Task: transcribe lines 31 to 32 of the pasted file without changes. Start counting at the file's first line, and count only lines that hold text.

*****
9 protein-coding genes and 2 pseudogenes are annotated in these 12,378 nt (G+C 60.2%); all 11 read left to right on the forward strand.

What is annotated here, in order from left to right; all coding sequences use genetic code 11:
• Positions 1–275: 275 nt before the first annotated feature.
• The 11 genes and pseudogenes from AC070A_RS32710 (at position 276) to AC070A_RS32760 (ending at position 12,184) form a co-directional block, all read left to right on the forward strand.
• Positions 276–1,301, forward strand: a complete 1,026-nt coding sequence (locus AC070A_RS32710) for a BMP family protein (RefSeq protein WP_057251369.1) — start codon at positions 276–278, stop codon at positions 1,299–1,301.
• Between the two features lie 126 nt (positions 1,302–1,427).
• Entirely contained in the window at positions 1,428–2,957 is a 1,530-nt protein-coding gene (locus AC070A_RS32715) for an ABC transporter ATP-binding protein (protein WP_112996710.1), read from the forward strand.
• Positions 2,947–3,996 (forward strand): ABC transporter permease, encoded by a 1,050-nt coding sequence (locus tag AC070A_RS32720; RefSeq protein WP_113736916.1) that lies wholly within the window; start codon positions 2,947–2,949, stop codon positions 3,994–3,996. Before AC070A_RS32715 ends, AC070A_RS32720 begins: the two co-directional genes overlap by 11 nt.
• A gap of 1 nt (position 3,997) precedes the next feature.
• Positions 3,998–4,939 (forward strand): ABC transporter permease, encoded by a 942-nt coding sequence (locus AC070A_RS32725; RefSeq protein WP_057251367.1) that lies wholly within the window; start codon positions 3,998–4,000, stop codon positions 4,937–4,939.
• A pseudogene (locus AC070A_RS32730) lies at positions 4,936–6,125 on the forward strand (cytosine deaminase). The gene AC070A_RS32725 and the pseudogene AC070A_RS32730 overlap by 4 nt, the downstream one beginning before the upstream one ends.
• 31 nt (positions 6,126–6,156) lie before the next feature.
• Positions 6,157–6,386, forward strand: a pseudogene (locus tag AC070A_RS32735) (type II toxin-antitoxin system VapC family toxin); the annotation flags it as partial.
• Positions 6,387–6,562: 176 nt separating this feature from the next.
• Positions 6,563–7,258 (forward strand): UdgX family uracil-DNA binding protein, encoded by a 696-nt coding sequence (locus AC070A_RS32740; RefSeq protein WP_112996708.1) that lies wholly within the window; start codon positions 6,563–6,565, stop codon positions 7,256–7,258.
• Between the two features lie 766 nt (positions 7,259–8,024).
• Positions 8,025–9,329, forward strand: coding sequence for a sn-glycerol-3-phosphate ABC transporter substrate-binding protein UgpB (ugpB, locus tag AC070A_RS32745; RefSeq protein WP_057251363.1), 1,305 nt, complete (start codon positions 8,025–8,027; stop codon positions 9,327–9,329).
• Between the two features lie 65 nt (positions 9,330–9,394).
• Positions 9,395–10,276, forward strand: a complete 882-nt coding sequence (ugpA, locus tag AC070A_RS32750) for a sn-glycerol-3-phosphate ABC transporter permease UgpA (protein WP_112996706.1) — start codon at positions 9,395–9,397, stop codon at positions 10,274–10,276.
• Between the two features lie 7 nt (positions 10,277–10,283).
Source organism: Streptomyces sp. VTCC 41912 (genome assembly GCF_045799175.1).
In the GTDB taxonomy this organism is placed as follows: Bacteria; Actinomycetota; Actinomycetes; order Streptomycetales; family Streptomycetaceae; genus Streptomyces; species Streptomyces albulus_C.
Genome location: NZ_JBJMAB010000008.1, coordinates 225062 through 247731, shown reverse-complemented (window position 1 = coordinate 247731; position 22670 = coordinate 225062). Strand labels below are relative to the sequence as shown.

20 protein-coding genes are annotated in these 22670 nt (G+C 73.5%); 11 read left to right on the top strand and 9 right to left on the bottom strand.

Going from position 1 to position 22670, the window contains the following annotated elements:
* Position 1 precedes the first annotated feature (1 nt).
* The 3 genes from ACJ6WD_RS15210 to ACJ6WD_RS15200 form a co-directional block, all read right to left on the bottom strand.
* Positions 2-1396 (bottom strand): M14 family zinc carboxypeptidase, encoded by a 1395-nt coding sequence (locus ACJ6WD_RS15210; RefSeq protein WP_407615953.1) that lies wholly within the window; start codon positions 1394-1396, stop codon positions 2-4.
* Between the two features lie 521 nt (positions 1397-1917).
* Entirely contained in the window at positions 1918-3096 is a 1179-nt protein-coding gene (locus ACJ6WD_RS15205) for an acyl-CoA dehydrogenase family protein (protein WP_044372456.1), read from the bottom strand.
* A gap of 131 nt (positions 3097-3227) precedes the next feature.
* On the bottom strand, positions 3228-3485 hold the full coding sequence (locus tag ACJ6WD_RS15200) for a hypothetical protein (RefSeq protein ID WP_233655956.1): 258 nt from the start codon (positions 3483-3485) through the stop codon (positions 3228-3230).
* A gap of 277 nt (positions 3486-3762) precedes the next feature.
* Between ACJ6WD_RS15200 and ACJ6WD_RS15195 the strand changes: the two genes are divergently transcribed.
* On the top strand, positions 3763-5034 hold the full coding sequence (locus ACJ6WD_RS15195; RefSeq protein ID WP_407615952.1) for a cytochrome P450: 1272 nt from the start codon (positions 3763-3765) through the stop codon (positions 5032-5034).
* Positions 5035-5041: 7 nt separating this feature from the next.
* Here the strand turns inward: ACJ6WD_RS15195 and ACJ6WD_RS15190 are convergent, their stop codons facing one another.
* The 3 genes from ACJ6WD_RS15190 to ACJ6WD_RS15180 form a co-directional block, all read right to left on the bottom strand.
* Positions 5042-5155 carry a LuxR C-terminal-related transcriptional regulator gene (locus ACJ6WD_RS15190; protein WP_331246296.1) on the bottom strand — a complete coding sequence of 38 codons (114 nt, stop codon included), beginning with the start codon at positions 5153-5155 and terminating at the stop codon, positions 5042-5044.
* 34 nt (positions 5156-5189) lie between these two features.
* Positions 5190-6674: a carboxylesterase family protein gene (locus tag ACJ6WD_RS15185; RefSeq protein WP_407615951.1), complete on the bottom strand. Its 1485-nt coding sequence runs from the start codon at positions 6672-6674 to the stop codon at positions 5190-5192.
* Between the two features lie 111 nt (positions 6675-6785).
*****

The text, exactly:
* A gap of 131 nt (positions 3097-3227) precedes the next feature.
* On the bottom strand, positions 3228-3485 hold the full coding sequence (locus tag ACJ6WD_RS15200) for a hypothetical protein (RefSeq protein ID WP_233655956.1): 258 nt from the start codon (positions 3483-3485) through the stop codon (positions 3228-3230).